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November 1916: Elections, inducements, and elixirs

You may be suffering today from "that dull, listless, oppressed feeling due to impurities in your system, sluggish liver, [and] clogged intestines" 100 years ago, there was a cure for it, over the counter, no Rx needed, JIM has discovered in this fascinating digest of the news in Adair and nearby back then.


Mid-November 1916 found Democrats in general and the Adair County News in particular still giddy with relief over President Wilson's razor thin re-election. (Had the Republican effort to turn then true-blue Kentucky to red succeeded, Wilson's opponent, Charles Hughes, would have lost the popular vote but carried the Electoral College by three, 267 - 264.) In heavily Republican Adair, Wilson won seven of 15 precincts, South Columbia was a virtual tie (98-100 Hughes), and the Republican candidate won the county by fewer than 200 votes of the over 3,500 cast.

(The correspondent from Owensby in neighboring Russell County, prognosticating with the same confident level of accuracy as most pollsters in a more recent election, boldly predicted that "the old Elephant and Moose will be running side by side at break neck speed, while the old donkey will be snorting and panting in an effort to keep in sight.")

Otherwise, the ebb and flow of life continued undisturbed, and the exchange of goods, services, livestock, and dollars continued unabated. The real estate firm of Tutt & Reed offered for sale several choice properties, including a nine-room, two story home on a nice lot, "situated on one of the best residence streets in Columbia, near the square, [with] barn and out buildings."

Albin Murray assured readers he would give customers "Quality, Style, Comfort and the Right Prices" on his stock of mens' and boys' hats and clothing and "everything for ladies, misses, and children in dress goods, underwear, cloaks, headwear, novelties and notions."

Woodson Lewis, a long time News advertiser and major "big box" retailer of Greensburg, offered the Chevrolet Baby Grand five passenger touring car or the Chevy Alfo roadster for $490, F.O.B. Detroit. (Folks wishing to dispose of a vehicle had a potential buyer in Myers & Sons, who wanted to purchase two or three used Ford machines.)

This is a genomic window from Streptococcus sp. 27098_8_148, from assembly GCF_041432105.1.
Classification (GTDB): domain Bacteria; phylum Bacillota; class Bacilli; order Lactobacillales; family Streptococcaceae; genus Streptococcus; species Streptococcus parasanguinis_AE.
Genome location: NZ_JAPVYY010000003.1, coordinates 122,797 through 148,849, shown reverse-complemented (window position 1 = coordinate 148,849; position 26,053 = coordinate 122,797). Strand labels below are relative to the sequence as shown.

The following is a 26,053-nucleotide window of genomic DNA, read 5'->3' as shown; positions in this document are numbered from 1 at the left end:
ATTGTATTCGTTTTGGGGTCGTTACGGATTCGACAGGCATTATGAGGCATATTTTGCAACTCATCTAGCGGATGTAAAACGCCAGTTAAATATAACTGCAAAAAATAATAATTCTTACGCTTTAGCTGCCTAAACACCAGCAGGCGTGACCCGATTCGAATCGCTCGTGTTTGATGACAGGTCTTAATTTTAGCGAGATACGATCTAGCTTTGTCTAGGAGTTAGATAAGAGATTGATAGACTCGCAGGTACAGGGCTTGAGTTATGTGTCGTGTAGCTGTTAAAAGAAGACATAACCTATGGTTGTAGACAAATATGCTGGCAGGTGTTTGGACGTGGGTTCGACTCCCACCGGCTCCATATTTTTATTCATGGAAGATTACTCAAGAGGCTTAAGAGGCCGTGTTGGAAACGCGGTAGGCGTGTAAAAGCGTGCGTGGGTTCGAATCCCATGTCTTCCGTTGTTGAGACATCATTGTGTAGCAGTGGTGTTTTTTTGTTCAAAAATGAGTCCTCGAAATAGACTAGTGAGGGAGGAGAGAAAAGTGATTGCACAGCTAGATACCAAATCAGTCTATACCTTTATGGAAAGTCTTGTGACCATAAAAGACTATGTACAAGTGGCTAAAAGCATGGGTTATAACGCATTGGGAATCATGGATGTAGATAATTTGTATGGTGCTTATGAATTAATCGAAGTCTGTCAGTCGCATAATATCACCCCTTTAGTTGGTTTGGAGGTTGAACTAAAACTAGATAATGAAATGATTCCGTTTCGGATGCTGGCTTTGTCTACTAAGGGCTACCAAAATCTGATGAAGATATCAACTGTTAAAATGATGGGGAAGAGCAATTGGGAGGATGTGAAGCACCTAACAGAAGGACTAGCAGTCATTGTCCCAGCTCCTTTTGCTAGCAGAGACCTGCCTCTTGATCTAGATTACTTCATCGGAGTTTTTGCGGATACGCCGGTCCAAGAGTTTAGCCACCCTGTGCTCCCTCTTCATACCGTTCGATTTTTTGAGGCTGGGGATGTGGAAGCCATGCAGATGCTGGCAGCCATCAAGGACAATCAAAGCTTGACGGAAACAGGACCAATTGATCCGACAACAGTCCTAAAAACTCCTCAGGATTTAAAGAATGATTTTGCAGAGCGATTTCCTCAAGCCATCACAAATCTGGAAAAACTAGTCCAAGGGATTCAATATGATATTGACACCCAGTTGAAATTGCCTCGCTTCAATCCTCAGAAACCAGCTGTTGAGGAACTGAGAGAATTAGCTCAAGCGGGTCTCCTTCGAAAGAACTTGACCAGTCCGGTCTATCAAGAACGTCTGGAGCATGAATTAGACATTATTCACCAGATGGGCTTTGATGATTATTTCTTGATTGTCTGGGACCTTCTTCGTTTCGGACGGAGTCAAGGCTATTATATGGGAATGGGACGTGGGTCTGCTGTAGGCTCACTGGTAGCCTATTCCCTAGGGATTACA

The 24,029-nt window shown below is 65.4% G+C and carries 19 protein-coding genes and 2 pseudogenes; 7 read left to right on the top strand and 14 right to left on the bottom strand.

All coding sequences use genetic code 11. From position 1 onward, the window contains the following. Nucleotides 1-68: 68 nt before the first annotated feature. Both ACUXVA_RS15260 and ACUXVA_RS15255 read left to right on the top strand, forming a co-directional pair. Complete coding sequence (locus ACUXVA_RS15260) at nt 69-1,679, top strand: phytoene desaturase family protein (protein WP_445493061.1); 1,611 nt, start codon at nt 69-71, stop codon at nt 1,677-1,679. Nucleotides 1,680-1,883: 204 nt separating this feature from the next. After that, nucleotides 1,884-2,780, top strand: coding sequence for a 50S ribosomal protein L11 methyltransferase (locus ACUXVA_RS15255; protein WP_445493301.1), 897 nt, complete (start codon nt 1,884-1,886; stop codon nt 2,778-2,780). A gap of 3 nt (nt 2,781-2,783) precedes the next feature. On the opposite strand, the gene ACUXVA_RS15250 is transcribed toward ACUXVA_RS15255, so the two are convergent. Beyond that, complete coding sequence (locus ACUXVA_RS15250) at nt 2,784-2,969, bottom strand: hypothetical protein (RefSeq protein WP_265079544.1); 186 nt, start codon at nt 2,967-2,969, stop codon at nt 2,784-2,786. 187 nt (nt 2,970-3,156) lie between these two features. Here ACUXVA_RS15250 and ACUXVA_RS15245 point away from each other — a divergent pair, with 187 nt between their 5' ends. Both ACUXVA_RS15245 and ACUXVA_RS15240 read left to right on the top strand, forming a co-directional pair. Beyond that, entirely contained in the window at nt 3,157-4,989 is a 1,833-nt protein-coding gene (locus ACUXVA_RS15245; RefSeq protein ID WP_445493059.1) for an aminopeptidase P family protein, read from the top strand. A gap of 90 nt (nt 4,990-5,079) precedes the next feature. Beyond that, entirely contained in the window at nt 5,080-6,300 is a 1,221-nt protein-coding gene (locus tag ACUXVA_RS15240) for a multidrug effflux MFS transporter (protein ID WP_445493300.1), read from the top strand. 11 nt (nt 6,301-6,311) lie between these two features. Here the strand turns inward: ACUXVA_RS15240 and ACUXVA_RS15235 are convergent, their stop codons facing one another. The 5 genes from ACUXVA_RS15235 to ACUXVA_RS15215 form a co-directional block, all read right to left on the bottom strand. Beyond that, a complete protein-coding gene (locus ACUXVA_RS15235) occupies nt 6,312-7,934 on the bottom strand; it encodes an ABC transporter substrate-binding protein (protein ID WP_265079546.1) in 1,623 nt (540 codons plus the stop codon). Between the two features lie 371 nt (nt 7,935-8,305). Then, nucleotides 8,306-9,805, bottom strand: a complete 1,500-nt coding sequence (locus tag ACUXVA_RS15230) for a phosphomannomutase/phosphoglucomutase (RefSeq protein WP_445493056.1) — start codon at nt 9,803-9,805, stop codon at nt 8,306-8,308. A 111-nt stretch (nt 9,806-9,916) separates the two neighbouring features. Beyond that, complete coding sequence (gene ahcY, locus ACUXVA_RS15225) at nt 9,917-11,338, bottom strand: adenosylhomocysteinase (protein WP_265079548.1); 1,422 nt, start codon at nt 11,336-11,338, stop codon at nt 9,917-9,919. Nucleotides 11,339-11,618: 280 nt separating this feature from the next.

E.W. Wethington of the Adair Spoke Co. wanted to buy hickory and white oak spokes; the Lindsey-Wilson Training School offered to buy Irish potatoes for $1.00 cash on the bushel, but Columbia businessman Casey Jones upped the ante to a buck-twenty on the bushel; and W.A. Coffey wanted to sell an open fronted Franklin stove.

Russell & Co. offered "100 pairs of ladies button and lace kid slippers, assorted sizes, stylish shapes," normally $2.50 to $3.50, at two dollars a pair; and L.W. Bennett, Eugene Grasham, and Clint Smith had just combined forces to "compose a team of stock buyers" who would be in Columbia on a weekly basis to purchase livestock.

Those tired of enjoying poor health had a tempting array of nostrums, snake oils, and catholicons from which to choose. Com-Cel-Sar promised (among other things) to relieve rheumatism, catarrh, and "any disease of the stomach, liver or kidneys" and to keep one's blood pure. (This was a product first sold by Charlie White Moon, born Charles Bunce, and after his death in 1912, by his wife and others.) Those suffering from sore throat, tight chest or stuffed up head were urged to try Dr. Bell's Pine-Tar-Honey with "all the benefits of the healing aroma from a pine forest."

Dr. King's New Life Pills offered relief from "that dull, listless, oppressed feeling due to impurities in your system, sluggish liver, [and] clogged intestines" and serendipitously would tone one's system and clear up one's "muddy, pimply complexion."

Of course, there was Cardui, the world-famous woman's vegetable tonic; the old standby Sloan's Liniment; and Chamberlain's Pills for dyspepsia. Tanlac, formulated for most everything from rheumatism to razor burn, was available in Adair County only at Page & Hamilton, Columbia; J.P. Miller & Sons, Crocus; and C.H. Jarvis', Coburg. (The October 15, 2014 online edition of the Dayton Daily News, Dayton, Ohio, noted that "On May 11, 1917 Fred Wick's testimonial appeared in a Tanlac ad in the Holyke Daily Transcript newspaper. In it Wick states that he no longer suffered from stomach problems and had in fact gained ten pounds. In the same issue, under the bold heading of 'Funerals', appeared the notice that 'the funeral of Fred Wick was held this morning.'")

This story was posted on 2016-11-13 12:29:56
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